I raved about Vanilla Swingers in an earlier post having heard five of the tracks off their eponymous debut album, and now that I've heard the full nine tracks, I'm going to have to say that this is a frontrunner for my favourite album of 2008. The official release date for the LP (both as downloads and a physical album) is now July 14, so mark your calendars. Since I already made rather detailed descriptions of the five tracks I was initially sent, I will focus on the remaining four tracks for this post.
For those who didn't read my earlier post (and for those who would rather not bother with clicking the above link to do so), I'm going to quickly explain the premise for this spectacular concept album. Influenced by the John Gray book Straw Dogs, a piece of philosophy which discredits the progress myth of humanity, Vanilla Swingers follows the story of "two people who meet, run away, go back in time, lose each other, and meet again in 2015." Featuring some of the best lyrics of the year and a tender interplay between male and female voices in a similar vein to Stars, this album deconstructs the myth of human superiority, but rebuilds by using what truly makes humans human: myth creation, especially that of romantic love. It's our capacity to invent and create who we are, flaws and all, that truly defines humanity, and Vanilla Swingers plays on all the bittersweet emotions that result from this capacity.
The Town, which I briefly commented on in my earlier post based strictly on lyrical content, is a lovely album opener, setting the scene and mood for the rest of the record. Miles opens the song, backed by lazy strums of the acoustic guitar and piano, and Anne comes in for the second verse as they describe the sterile boredom of living in a suburban wasteland, where people keep reassuring themselves that they are, in fact, "ok." The characters in this album do manage to find each other amongst the dreary "pre-postmodern" structures and vapid fun bars, and so a tenuous, but tender, romance ensues. Though the lovers attempt to run away from everything in the song I'll Stay Next to You, The Hive finds them in the realization that no matter where you flee in time and space, you cannot escape the same negative aspects of humanity. The Hive, within its eight minutes, shifts between styles and rhythms like the fluid time it represents, beginning with a more subdued hushed vocal accompanied by lightly pulsing guitars and hi-hat, but then ending with a bouncier, twee melody worthy of Belle and Sebastian or Camera Obscura. Accompanying the restless music is the incredible lyric of: "Screensave faces, Chinese walls divide/Monitors flicker but I only saw the light behind your eyes/We're part of a problem with no solution/Everywhere you go, everything so cheap/Someone's gonna pay/From the daily rail to the NME, sing the same old song/'They build you up they knock you down. Fifteen minutes counting down. Changes like the weather. You built me up you won't knock me down - I'm keeping both feet on the ground. And it's getting better!'" The wasteful commericalism combined with the climate of false progress (most famously and most recently endorsed by "New" Labour) ends up being ubiquitous and inescapable.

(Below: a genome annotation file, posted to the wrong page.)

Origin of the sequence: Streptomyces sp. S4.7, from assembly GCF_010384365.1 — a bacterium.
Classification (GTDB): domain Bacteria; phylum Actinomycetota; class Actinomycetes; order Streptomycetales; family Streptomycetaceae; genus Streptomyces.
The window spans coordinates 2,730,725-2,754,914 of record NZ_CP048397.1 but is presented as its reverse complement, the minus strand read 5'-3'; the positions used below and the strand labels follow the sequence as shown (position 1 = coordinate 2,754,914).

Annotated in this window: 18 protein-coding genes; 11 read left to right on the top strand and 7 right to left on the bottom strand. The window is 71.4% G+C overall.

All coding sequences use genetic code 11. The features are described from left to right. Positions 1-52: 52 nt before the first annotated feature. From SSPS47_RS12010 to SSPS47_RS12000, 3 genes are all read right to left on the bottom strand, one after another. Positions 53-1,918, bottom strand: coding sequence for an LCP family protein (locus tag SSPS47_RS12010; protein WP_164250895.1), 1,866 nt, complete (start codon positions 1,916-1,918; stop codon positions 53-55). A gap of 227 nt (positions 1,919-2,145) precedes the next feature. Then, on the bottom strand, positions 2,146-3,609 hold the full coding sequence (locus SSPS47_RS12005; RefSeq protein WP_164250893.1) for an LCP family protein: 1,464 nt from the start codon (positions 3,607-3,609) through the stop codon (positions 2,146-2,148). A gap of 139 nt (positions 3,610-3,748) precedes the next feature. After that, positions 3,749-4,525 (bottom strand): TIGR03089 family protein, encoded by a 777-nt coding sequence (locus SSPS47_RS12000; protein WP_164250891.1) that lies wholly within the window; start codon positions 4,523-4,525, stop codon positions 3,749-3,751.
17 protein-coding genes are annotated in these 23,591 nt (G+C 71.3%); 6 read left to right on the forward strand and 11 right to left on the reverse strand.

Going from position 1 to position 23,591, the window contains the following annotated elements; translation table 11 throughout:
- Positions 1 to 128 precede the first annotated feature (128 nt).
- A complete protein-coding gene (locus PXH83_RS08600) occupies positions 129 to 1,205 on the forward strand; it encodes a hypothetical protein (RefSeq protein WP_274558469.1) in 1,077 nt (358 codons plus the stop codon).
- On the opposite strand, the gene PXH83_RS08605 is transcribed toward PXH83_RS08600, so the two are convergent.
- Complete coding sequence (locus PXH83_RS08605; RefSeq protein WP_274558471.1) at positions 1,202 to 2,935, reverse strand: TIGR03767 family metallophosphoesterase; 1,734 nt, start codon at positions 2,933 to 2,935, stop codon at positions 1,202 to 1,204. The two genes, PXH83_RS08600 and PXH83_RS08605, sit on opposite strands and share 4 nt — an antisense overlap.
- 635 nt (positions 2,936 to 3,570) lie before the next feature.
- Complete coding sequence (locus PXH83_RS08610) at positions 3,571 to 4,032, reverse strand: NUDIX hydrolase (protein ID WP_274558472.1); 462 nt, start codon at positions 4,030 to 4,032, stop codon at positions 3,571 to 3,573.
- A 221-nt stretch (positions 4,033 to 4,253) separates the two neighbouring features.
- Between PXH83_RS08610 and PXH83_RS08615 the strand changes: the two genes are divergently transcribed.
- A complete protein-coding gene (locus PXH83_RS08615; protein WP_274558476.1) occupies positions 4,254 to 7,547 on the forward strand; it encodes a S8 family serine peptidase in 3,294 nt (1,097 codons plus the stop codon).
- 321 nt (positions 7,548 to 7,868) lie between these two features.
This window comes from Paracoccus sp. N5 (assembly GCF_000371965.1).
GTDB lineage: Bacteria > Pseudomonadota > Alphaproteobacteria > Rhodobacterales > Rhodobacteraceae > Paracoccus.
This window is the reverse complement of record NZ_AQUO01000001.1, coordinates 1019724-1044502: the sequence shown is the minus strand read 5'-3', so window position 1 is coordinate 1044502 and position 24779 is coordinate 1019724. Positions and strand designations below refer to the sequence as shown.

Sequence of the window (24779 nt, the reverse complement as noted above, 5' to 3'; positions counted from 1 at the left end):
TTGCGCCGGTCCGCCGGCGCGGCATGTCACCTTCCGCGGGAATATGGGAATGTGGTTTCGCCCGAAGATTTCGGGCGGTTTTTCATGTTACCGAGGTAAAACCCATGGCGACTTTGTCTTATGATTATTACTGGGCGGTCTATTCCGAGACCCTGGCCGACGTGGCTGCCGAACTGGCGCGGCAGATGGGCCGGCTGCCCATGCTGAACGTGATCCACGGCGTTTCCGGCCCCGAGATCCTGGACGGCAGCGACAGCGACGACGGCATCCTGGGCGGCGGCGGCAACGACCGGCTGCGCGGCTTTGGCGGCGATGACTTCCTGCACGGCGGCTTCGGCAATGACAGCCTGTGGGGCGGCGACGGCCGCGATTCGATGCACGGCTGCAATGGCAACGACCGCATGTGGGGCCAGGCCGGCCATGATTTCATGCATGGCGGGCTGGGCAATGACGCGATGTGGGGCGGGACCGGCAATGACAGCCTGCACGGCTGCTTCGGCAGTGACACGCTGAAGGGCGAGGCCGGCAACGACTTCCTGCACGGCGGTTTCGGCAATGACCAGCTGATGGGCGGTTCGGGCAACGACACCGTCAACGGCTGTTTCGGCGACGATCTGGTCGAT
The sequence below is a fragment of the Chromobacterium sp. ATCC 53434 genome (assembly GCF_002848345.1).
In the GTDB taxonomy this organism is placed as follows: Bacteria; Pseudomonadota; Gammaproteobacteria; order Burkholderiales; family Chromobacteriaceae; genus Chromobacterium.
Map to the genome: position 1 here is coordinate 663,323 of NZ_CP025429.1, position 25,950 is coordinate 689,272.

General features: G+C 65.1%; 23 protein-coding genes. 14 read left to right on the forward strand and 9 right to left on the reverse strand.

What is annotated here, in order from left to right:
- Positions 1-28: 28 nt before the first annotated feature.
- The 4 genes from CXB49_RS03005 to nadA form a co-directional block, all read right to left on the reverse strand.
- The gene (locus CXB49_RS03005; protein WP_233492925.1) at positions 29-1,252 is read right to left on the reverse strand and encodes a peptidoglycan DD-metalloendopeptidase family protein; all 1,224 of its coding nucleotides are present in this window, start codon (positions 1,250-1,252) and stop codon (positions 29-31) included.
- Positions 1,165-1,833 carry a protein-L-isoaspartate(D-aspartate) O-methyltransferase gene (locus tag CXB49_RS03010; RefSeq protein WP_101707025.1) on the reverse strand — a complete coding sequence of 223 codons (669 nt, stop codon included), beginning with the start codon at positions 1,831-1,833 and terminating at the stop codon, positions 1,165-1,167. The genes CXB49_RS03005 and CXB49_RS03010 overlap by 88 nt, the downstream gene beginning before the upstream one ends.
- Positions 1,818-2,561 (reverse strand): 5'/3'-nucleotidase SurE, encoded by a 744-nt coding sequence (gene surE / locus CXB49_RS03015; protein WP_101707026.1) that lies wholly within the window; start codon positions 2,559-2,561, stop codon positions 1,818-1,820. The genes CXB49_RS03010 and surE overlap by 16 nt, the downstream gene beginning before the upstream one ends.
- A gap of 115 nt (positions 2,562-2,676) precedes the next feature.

In Back to the Present, which logically follows Danger in the Past, the lovers flee the 1980's for the amorphous present. The dreamy melody is propelled by twinkling piano lines and punchy chords while Miles' mournful, but thoughtful, vocals muse over the loss of his lover, who didn't appear to accompany him back to his present. The narrator must comfort himself with the dreams of what if's and potential futures while never actually achieving them in his reality. Album closer, If You Fall, comes after the lovers reunite in the future and realize that they could still believe in the bond between them, and that even though they were lost, they were lost together. If You Fall's bittersweet, delicate melody suits the fragility of the lyrics. The last lines of the song and album are: "On your way to work remember/If you fall for this you'll fall for anything that passes by you/If you fall for this you'll fall for anything." These words leave you wondering if you shouldn't fall for the Humanistic myth or if you shouldn't fall for the myth of romantic love. Or that perhaps they're inextricably connected, and thus, inescapable anyway.
If you're in the London area, or are going to be on May 27, go to see Vanilla Swingers' first live gig at the 12 Bar. And as I mentioned earlier, their album, which is produced in a limited run of 1000, is out in a couple of months. Run away with Vanilla Swingers. You just might find yourself back where you started with the ground beneath your feet feeling strangely new.
The Hive - Vanilla Swingers
If You Fall - Vanilla Swingers